The day was November 8, 2020. From the darkness of night came the news that nobody wanted to hear, the news that three young lives had been lost in a shallow creek out in the middle of nowhere. The scene was a dusty road and a dusty curve that didn’t have a guardrail. At that scene, friends and family jumped off that curve down into the murky creek, but it was just too late. That night, three young ladies from our area lost their lives. Katie Jo Vaughn, Megan Daniel and Ashlin Cox never made it home to their families that night, and they never made it to all of the other events that come with being a young lady living in a rural community. Ashlin was never able to go to church again at Faith Missionary Baptist. She never saw her work friends at the Burger Joint again, and she never had the opportunity to finish college and go to work for Pixar.
Katie Jo and Megan missed out on all of their senior year activities. They didn’t make it to their last prom, and didn’t walk across a stage and receive their high school diplomas. None of the three ladies ever had the privilege of wearing a wedding dress. Their lives were simply cut short, leaving their families to grieve, and ask why.
The questions of why are why was there not a guardrail on that curve when there was obviously a waterway under that bridge. Why were there no road signs warning that there was a curve ahead. It is a 90-degree hairpin turn. County records and officials note that the county has maintained the road and bridge at the site since the 1970’s, and even widened and strengthened it with a rail car during the 80’s. So, the question the families have is why not put up a guardrail and signs while adding the railcar? A simple railing of some kind would have kept the car carrying those three young lives from going into those murky waters below. Those are questions that will likely never be answered.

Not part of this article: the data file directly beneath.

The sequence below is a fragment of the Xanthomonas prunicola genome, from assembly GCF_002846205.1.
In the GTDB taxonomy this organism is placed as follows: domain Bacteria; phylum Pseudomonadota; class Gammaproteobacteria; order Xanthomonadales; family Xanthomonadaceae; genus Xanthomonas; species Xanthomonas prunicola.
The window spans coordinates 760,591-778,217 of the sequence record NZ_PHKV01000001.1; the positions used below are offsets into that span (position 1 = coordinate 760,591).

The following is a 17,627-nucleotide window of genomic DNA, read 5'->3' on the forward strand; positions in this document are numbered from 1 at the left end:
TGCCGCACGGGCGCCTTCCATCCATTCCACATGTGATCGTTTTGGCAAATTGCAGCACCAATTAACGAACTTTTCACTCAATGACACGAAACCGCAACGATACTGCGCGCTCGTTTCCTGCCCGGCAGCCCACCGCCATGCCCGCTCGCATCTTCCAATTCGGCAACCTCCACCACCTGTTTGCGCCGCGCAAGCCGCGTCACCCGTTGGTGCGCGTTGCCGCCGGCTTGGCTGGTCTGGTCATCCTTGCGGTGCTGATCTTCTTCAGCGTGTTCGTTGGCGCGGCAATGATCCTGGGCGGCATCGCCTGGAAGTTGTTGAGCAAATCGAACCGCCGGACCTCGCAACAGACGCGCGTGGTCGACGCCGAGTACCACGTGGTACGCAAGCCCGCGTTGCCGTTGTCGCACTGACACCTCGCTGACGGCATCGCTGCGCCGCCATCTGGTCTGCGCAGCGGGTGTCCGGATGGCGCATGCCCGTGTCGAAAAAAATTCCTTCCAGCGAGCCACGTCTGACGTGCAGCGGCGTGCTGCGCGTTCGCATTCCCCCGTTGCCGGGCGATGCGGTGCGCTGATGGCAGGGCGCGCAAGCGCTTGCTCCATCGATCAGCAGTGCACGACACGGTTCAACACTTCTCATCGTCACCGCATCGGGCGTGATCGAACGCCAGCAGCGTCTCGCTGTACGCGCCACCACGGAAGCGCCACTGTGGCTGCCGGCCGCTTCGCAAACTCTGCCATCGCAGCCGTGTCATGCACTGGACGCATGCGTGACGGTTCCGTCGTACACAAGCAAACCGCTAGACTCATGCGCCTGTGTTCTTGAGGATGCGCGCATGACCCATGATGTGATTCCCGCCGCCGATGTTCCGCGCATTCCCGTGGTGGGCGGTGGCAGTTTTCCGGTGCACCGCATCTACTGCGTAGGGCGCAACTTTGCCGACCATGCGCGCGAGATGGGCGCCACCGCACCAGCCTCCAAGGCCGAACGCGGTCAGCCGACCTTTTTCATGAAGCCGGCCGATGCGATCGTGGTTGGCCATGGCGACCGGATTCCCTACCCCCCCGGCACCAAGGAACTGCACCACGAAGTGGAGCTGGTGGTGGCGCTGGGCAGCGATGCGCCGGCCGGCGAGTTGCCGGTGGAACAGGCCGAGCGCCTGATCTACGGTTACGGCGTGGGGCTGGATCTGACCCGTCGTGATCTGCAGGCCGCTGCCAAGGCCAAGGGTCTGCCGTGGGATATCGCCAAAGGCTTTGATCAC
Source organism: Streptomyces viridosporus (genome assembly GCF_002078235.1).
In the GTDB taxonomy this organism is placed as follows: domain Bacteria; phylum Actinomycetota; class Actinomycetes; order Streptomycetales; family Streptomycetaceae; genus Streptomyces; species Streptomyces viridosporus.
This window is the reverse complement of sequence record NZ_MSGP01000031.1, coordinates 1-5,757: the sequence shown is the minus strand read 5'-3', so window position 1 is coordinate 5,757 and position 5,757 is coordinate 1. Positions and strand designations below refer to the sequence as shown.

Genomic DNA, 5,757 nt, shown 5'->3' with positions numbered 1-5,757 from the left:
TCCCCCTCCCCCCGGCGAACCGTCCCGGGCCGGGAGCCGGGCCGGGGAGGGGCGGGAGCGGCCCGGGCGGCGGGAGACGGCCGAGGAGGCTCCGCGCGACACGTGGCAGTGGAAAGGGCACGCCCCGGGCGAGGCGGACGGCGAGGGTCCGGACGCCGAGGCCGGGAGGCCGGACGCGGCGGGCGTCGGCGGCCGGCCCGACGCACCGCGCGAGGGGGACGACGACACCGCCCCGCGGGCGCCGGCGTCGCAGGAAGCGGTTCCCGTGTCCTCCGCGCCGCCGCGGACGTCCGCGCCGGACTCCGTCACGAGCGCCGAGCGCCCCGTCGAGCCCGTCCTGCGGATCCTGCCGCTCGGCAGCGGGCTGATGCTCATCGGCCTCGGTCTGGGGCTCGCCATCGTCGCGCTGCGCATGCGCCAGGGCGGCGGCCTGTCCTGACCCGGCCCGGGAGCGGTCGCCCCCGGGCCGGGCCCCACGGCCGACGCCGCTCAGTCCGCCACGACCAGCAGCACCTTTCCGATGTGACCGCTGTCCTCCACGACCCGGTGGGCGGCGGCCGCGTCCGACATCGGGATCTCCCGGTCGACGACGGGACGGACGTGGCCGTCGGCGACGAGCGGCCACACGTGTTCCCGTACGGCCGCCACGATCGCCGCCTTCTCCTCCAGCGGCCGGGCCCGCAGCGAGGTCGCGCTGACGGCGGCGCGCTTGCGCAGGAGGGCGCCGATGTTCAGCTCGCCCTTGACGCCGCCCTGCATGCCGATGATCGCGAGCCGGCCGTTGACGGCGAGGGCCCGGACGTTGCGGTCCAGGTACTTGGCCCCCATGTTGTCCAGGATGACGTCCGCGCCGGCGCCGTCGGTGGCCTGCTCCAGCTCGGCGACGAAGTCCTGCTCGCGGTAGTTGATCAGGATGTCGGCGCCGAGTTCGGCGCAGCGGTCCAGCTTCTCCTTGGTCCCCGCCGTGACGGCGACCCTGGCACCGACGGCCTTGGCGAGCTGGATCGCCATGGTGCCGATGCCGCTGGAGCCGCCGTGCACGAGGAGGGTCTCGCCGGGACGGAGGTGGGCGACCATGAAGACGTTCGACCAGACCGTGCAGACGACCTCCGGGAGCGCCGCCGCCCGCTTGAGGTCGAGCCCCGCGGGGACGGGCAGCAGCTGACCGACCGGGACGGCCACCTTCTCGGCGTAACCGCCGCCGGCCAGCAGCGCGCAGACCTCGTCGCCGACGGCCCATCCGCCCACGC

Though some have made a feeble attempt, you can place no monetary value on the three lives lost. There simply aren’t enough dollars in the world to fill the void. So the families fill the void with memories.
Since that night three years ago, much has been done and said to honor their lives. There have been special ceremonies, scholarships in their names, and special events of all kinds. Schools in the area have dedicated yearbook pages, benches and a host of other things in their honor. Their lives and memories are kept alive every day by those who loved and cared about them. Butterflies have flown, balloons have been released, and the nighttime sky has been lit up with luminaria, all in their honor.
Three years later, aside from the grief that will never go away, friends and family are still asking why, but they also work to make sure that their lives are never forgotten. They strive to see that some form of good comes from the tragedy. The lives of the three young ladies are remembered through college scholarships, pageants and words and acts of remembrance.
They do all of those things to remember, and to hold on to the lives lost, and to try to encourage others to live life to the fullest and to live a life that will one day find you in Heaven where their little girls are now. They do this because they don’t want any other family to go through what they have.
They remember the words of Katie Jo, who said at her volleyball senior night just days before the accident, “Play every game like it’s your last.”